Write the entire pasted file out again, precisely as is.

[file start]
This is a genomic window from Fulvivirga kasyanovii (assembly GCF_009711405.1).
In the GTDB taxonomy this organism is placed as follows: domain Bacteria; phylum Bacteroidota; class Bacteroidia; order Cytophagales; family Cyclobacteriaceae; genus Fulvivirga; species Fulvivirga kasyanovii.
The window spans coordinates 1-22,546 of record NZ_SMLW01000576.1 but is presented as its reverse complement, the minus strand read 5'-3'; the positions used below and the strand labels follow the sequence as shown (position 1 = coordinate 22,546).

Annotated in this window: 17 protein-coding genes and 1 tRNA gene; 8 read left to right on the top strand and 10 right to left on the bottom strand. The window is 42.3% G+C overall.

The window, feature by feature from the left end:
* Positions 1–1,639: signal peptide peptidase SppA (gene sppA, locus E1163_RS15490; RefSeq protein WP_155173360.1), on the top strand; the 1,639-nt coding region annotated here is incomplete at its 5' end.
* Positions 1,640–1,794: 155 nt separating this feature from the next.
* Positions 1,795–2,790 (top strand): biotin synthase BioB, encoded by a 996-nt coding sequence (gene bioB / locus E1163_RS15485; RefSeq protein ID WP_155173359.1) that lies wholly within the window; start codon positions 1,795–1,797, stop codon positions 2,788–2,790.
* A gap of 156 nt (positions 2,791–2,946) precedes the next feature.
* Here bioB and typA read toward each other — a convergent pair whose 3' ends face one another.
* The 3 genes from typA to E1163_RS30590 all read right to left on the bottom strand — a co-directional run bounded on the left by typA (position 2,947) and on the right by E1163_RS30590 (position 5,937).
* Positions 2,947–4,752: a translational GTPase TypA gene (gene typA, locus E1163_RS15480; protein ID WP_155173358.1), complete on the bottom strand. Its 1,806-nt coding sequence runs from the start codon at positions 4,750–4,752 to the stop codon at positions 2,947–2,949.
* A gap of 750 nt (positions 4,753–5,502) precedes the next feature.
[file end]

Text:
This is a genomic window from Fulvivirga kasyanovii (assembly GCF_009711405.1).
In the GTDB taxonomy this organism is placed as follows: domain Bacteria; phylum Bacteroidota; class Bacteroidia; order Cytophagales; family Cyclobacteriaceae; genus Fulvivirga; species Fulvivirga kasyanovii.
The window spans coordinates 1-22,546 of record NZ_SMLW01000576.1 but is presented as its reverse complement, the minus strand read 5'-3'; the positions used below and the strand labels follow the sequence as shown (position 1 = coordinate 22,546).

Annotated in this window: 17 protein-coding genes and 1 tRNA gene; 8 read left to right on the top strand and 10 right to left on the bottom strand. The window is 42.3% G+C overall.

The window, feature by feature from the left end:
* Positions 1–1,639: signal peptide peptidase SppA (gene sppA, locus E1163_RS15490; RefSeq protein WP_155173360.1), on the top strand; the 1,639-nt coding region annotated here is incomplete at its 5' end.
* Positions 1,640–1,794: 155 nt separating this feature from the next.
* Positions 1,795–2,790 (top strand): biotin synthase BioB, encoded by a 996-nt coding sequence (gene bioB / locus E1163_RS15485; RefSeq protein ID WP_155173359.1) that lies wholly within the window; start codon positions 1,795–1,797, stop codon positions 2,788–2,790.
* A gap of 156 nt (positions 2,791–2,946) precedes the next feature.
* Here bioB and typA read toward each other — a convergent pair whose 3' ends face one another.
* The 3 genes from typA to E1163_RS30590 all read right to left on the bottom strand — a co-directional run bounded on the left by typA (position 2,947) and on the right by E1163_RS30590 (position 5,937).
* Positions 2,947–4,752: a translational GTPase TypA gene (gene typA, locus E1163_RS15480; protein ID WP_155173358.1), complete on the bottom strand. Its 1,806-nt coding sequence runs from the start codon at positions 4,750–4,752 to the stop codon at positions 2,947–2,949.
* A gap of 750 nt (positions 4,753–5,502) precedes the next feature.